Sublethal concentrations of waterborne copper induce cellular stress and cell death in zebrafish embryos and larvae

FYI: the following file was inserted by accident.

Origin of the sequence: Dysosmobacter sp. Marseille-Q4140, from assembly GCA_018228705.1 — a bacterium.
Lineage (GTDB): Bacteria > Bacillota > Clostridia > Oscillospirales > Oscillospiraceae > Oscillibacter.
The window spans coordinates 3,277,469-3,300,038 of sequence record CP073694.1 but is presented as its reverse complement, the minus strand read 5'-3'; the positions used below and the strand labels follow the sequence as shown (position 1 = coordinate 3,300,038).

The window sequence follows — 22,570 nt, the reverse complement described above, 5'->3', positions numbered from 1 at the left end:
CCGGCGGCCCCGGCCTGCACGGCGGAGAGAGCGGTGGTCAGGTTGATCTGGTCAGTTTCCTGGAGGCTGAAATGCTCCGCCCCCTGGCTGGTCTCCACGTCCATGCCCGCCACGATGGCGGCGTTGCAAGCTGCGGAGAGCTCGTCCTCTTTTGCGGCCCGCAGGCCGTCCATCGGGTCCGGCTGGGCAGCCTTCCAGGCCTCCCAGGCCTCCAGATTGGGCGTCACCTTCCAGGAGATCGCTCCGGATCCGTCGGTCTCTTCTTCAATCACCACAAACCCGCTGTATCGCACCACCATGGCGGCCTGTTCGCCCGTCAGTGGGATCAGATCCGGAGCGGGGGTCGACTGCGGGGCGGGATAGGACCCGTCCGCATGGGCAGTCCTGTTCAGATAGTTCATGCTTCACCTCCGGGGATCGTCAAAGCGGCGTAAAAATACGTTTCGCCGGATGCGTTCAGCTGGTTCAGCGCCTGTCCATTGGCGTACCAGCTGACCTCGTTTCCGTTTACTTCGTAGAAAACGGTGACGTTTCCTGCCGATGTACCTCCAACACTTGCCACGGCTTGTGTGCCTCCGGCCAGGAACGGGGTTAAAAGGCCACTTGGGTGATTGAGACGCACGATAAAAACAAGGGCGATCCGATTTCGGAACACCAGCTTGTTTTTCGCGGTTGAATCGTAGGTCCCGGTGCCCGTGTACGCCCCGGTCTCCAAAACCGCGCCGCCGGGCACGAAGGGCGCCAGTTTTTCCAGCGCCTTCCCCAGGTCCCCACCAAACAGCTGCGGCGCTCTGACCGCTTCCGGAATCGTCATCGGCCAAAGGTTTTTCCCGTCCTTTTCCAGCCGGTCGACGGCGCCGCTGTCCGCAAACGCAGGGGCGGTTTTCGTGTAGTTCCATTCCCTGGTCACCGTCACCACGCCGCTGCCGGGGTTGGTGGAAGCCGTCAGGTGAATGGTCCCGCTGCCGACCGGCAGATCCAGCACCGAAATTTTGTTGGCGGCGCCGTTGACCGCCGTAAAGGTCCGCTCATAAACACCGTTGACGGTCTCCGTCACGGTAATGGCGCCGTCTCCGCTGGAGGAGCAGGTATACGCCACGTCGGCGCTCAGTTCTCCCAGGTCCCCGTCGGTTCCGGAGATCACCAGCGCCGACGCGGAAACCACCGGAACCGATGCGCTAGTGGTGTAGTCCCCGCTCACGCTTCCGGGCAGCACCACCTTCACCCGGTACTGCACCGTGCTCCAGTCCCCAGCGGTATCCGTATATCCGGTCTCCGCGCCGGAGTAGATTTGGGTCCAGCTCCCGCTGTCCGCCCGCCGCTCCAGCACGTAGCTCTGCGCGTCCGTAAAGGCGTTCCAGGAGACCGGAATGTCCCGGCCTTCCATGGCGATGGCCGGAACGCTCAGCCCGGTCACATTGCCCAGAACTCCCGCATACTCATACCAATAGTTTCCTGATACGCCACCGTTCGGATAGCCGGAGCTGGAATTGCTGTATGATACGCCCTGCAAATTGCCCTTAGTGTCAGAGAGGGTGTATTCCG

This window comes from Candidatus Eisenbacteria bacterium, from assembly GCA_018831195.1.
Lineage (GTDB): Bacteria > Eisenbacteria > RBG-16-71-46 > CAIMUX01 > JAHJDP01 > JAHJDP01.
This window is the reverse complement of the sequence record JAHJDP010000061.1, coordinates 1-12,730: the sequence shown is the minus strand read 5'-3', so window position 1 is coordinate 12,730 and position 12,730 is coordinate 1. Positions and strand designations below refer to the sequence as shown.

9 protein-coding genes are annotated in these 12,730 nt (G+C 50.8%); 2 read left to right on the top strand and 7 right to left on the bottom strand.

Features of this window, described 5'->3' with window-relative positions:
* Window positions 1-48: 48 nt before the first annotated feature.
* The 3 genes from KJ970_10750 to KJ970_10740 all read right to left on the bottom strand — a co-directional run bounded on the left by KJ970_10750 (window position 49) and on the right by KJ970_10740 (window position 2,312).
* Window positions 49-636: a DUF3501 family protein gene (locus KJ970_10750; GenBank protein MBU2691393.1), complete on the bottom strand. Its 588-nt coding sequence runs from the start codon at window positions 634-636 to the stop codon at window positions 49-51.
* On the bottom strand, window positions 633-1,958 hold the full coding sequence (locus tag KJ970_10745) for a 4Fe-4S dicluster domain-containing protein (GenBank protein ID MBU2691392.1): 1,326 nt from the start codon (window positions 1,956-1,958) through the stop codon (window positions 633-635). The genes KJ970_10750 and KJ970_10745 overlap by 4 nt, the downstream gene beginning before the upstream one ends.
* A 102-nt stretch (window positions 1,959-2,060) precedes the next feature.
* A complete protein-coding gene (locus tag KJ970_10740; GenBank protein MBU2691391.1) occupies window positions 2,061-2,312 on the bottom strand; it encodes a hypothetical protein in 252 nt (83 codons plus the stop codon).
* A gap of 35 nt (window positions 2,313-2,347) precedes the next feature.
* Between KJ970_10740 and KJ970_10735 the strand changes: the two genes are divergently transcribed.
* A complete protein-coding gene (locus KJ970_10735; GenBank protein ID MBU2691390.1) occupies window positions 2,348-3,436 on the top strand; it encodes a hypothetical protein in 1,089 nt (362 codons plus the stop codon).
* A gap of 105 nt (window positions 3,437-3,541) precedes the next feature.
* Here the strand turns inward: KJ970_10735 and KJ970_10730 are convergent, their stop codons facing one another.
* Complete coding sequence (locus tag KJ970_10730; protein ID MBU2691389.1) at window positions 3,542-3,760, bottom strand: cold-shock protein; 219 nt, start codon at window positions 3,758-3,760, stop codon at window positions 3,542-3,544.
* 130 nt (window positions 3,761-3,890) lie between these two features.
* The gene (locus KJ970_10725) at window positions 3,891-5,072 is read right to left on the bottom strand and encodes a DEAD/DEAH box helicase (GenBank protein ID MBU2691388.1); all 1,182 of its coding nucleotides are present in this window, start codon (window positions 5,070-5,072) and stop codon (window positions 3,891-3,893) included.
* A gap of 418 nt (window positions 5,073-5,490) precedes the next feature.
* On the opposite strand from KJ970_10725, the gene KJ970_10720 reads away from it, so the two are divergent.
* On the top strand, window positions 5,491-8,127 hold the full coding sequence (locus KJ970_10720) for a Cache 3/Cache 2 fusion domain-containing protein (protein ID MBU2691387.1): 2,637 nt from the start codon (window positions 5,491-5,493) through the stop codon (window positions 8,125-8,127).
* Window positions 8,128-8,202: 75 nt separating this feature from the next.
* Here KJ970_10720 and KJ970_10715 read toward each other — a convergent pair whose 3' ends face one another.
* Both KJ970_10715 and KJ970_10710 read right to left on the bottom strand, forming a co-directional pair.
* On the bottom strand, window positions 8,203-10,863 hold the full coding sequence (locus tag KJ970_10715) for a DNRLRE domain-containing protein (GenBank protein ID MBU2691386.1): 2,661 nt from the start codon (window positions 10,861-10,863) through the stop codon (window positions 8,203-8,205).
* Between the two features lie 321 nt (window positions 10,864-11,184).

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Copper is an essential ion that forms part of the active sites of many proteins. At the same time, an excess of this metal produces free radicals that are toxic for cells and organisms. Fish have been used extensively to study the effects of metals, including copper, present in food or the environment. It has been shown that different metals induce different adaptive responses in adult fish. However, until now, scant information has been available about the responses that are induced by waterborne copper during early life stages of fish. Here, acute toxicity tests and LC50 curves have been generated for zebrafish larvae exposed to dissolved copper sulphate at different concentrations and for different treatment times. We determined that the larvae incorporate and accumulate copper present in the medium in a concentration-dependent manner, resulting in changes in gene expression. Using a transgenic fish line that expresses enhanced green fluorescent protein (EGFP) under the hsp70 promoter, we monitored tissue-specific stress responses to waterborne copper by following expression of the reporter. Furthermore, TUNEL assays revealed which tissues are more susceptible to cell death after exposure to copper. Our results establish a framework for the analysis of whole-organism management of excess external copper in developing aquatic animals.